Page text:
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The Myths of Happiness: What Should Make You Happy, But Doesn't, What Shouldn't Make You Happy, But Doesby Sonja Lyubomirsky
Synopses & Reviews
Happiness expert Sonja Lyubomirsky’s research-based lessons in how to find opportunity in life’s thorniest moments.
In The Myths of Happiness, Sonja Lyubomirsky isolates the major turning points of adult life, looking to both achievements (marriage, children, professional satisfaction, wealth) and failures (singlehood, divorce, financial ruin, illness) to reveal that our misconceptions about the impact of such events is perhaps the greatest threat to our long-term well-being.
Lyubomirsky argues that we have been given false promises — myths that assure us that lifelong happiness will be attained once we hit the culturally confirmed markers of adult success. This restricted view of happiness works to discourage us from recognizing the upside of any negative life turn and blocks us from recognizing our own growth potential. Our outsized expectations transform natural rites of passage into emotional land mines and steer us to make toxic decisions, as The Myths of Happiness reveals.
Because we expect the best (or the worst) from life’s turning points, we shortsightedly place too much weight on our initial emotional responses. The Myths of Happiness empowers readers to look beyond their first response, sharing scientific evidence that often it is our mindset — not our circumstances — that matters. Central to these findings is the notion of hedonic adaptation, the fact that people are far more adaptable than they think. Even after a major life change — good or bad — we tend to return to our initial happiness level, forgetting what once made us elated or why we felt that life was so unbearable. The Myths of Happiness offers the perspective we need to make wiser choices, sharing how to slow the effects of this adaptation after a positive turn and find the way forward in a time of darkness.
In The Myths of Happiness, Sonja Lyubomirsky turns an empirical eye to the biggest, messiest moments, providing readers with the clear-eyed vision they need to build the healthiest, most satisfying life. A corrective course on happiness and a call to regard life’s twists and turns with a more open mind, The Myths of Happiness shares practical lessons with life-changing potential.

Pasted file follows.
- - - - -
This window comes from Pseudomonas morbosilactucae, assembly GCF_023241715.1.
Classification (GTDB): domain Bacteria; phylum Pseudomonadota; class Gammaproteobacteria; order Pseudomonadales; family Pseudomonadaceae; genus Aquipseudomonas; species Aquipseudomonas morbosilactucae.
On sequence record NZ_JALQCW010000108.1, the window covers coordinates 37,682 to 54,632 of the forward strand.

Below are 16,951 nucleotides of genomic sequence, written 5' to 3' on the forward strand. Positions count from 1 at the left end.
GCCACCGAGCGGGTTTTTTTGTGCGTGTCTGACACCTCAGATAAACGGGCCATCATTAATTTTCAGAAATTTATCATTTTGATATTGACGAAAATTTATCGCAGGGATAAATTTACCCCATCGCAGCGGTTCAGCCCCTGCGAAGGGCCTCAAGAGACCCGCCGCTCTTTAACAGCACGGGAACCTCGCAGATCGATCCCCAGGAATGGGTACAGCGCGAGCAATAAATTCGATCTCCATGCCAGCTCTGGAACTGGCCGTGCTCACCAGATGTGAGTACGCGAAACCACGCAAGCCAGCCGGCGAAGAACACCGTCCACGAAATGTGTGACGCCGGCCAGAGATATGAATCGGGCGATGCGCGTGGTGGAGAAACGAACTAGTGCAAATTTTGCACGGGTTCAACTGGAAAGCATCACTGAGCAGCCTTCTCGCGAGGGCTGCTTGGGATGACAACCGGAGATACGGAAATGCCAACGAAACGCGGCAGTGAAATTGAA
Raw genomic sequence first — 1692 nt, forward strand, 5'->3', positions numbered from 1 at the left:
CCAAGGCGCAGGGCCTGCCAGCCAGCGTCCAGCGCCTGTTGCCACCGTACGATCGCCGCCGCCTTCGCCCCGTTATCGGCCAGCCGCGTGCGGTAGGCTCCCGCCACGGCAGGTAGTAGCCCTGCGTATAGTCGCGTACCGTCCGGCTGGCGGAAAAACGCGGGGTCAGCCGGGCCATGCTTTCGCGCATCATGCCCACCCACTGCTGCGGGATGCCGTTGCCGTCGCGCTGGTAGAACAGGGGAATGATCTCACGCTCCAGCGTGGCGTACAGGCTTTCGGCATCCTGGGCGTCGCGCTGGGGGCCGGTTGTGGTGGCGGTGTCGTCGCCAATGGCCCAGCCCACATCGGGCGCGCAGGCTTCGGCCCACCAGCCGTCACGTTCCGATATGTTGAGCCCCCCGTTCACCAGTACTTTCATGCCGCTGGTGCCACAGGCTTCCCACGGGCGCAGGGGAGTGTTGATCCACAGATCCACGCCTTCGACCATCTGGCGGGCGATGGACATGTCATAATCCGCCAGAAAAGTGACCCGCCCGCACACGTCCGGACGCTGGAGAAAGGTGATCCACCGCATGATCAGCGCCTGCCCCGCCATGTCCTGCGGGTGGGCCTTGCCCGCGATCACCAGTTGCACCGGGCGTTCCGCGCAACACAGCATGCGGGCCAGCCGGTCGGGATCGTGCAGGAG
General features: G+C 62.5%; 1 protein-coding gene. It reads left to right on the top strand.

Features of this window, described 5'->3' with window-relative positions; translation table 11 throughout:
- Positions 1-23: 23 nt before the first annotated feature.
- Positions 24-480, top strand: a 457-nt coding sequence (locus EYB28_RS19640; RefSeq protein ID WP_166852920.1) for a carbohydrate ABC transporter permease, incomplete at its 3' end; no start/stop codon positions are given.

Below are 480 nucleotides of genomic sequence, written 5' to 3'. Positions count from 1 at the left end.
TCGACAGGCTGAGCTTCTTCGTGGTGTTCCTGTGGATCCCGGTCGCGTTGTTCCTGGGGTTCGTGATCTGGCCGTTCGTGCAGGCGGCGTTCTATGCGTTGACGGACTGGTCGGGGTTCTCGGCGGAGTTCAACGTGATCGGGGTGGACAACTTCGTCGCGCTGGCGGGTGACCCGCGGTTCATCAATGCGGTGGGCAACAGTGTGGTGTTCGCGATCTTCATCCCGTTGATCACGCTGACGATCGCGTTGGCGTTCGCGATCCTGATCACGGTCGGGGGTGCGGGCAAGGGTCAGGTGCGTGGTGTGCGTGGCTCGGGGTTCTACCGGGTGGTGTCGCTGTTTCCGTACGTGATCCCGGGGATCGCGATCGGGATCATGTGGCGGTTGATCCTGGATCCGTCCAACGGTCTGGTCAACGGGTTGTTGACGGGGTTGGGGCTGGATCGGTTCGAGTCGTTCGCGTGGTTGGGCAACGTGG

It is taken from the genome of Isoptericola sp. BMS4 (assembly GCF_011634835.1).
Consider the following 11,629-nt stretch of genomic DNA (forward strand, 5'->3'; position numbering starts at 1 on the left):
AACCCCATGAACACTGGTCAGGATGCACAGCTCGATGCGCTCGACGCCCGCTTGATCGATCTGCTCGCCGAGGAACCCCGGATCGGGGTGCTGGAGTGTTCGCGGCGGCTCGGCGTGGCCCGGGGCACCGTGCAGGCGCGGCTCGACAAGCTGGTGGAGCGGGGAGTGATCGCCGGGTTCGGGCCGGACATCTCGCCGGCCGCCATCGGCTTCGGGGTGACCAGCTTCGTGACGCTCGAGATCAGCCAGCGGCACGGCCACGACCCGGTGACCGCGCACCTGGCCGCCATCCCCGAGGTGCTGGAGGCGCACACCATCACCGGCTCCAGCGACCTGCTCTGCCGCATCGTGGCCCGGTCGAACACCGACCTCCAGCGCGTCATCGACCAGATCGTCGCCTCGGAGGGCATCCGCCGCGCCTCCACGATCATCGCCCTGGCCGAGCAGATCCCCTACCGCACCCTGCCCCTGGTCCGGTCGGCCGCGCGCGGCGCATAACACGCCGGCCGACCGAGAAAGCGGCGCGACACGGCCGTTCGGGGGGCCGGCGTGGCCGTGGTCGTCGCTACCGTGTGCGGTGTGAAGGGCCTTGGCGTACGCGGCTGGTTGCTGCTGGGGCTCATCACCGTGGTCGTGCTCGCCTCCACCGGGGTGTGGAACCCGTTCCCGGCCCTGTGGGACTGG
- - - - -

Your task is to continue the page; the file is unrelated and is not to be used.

"In this thought-provoking volume, Lyubomirsky (The How of Happiness), psychology professor at the University of California-Riverside, examines happiness and conventional notions about how it's nurtured in relationships, at work, and in one's own psyche. Many of these beliefs are damaging myths, she opines: while society leads people to believe that happiness will necessarily accompany the achievement of certain life goals — like marriage or the birth of a child — such misconceptions can lead to depression when the expected euphoria fails to arrive. Additionally, the author argues that phenomena that are traditionally viewed as negative (e.g., divorce, illness, job loss) can in fact promote the development of crucial life skills that can lead, in the long run, to a more sustainable form of happiness — one that can cope with adversity rather than break down before it. 'We must stop waiting for happiness, and we must stop being terrified of the potential for unhappiness,' she notes. 'Nothing in life is as joy-producing or as misery-inducing as we think it is.' While remaining sympathetic to her readers' pain, Lyubomirsky demonstrates that positively reframing life events can mine the best out of even the darkest situations. Provocative and fresh. (Jan. 7)" Publishers Weekly
"Lyubomirsky (Psychology/Univ. of California, Riverside; The How of Happiness, 2008) dismantles culturally generated myths of happiness and offers strategies to help people "reach and exceed [their personal] happiness potentials." The author examines how the 'shoulds' of happiness not only undermine well-being, but also make it hard for individuals to cope with the sometimes difficult realities of adulthood....Her approach is well-researched and eminently pragmatic, but like the pursuit of happiness itself, it requires commitment and discipline since 'there's no magic formula' for achieving bliss. Informative and engaging." Kirkus Reviews
About the Author
Sonja Lyubomirsky is a professor of psychology at the University of California, Riverside. Her research — on the possibility of permanently increasing happiness — has been honored with a Science of Generosity grant, a John Templeton Foundation grant, a Templeton Positive Psychology Prize, and a million-dollar grant from the National Institute of Mental Health. Lyubomirsky’s 2008 book, The How of Happiness, has been translated into nineteen languages. She lives in Santa Monica, California, with her family.
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